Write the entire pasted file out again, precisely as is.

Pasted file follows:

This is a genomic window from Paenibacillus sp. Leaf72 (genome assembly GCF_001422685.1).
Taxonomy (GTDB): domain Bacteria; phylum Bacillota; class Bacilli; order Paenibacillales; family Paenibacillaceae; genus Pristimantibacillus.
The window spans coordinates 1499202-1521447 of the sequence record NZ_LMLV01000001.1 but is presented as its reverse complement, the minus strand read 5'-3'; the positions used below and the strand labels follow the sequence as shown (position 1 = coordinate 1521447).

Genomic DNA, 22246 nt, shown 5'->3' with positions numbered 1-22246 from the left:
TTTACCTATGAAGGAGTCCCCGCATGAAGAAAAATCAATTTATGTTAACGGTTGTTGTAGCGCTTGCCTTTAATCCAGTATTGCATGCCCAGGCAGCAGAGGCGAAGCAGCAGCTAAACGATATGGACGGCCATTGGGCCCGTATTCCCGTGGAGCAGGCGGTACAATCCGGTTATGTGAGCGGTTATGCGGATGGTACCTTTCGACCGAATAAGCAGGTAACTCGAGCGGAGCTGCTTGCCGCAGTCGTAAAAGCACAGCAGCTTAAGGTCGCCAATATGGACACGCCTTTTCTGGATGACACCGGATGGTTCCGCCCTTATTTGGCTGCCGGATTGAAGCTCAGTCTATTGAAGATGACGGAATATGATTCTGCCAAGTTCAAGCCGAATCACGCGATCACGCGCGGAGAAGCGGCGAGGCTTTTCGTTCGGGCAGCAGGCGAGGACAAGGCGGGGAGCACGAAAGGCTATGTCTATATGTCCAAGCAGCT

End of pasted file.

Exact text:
This is a genomic window from Paenibacillus sp. Leaf72 (genome assembly GCF_001422685.1).
Taxonomy (GTDB): domain Bacteria; phylum Bacillota; class Bacilli; order Paenibacillales; family Paenibacillaceae; genus Pristimantibacillus.
The window spans coordinates 1499202-1521447 of the sequence record NZ_LMLV01000001.1 but is presented as its reverse complement, the minus strand read 5'-3'; the positions used below and the strand labels follow the sequence as shown (position 1 = coordinate 1521447).

Genomic DNA, 22246 nt, shown 5'->3' with positions numbered 1-22246 from the left:
TTTACCTATGAAGGAGTCCCCGCATGAAGAAAAATCAATTTATGTTAACGGTTGTTGTAGCGCTTGCCTTTAATCCAGTATTGCATGCCCAGGCAGCAGAGGCGAAGCAGCAGCTAAACGATATGGACGGCCATTGGGCCCGTATTCCCGTGGAGCAGGCGGTACAATCCGGTTATGTGAGCGGTTATGCGGATGGTACCTTTCGACCGAATAAGCAGGTAACTCGAGCGGAGCTGCTTGCCGCAGTCGTAAAAGCACAGCAGCTTAAGGTCGCCAATATGGACACGCCTTTTCTGGATGACACCGGATGGTTCCGCCCTTATTTGGCTGCCGGATTGAAGCTCAGTCTATTGAAGATGACGGAATATGATTCTGCCAAGTTCAAGCCGAATCACGCGATCACGCGCGGAGAAGCGGCGAGGCTTTTCGTTCGGGCAGCAGGCGAGGACAAGGCGGGGAGCACGAAAGGCTATGTCTATATGTCCAAGCAGCT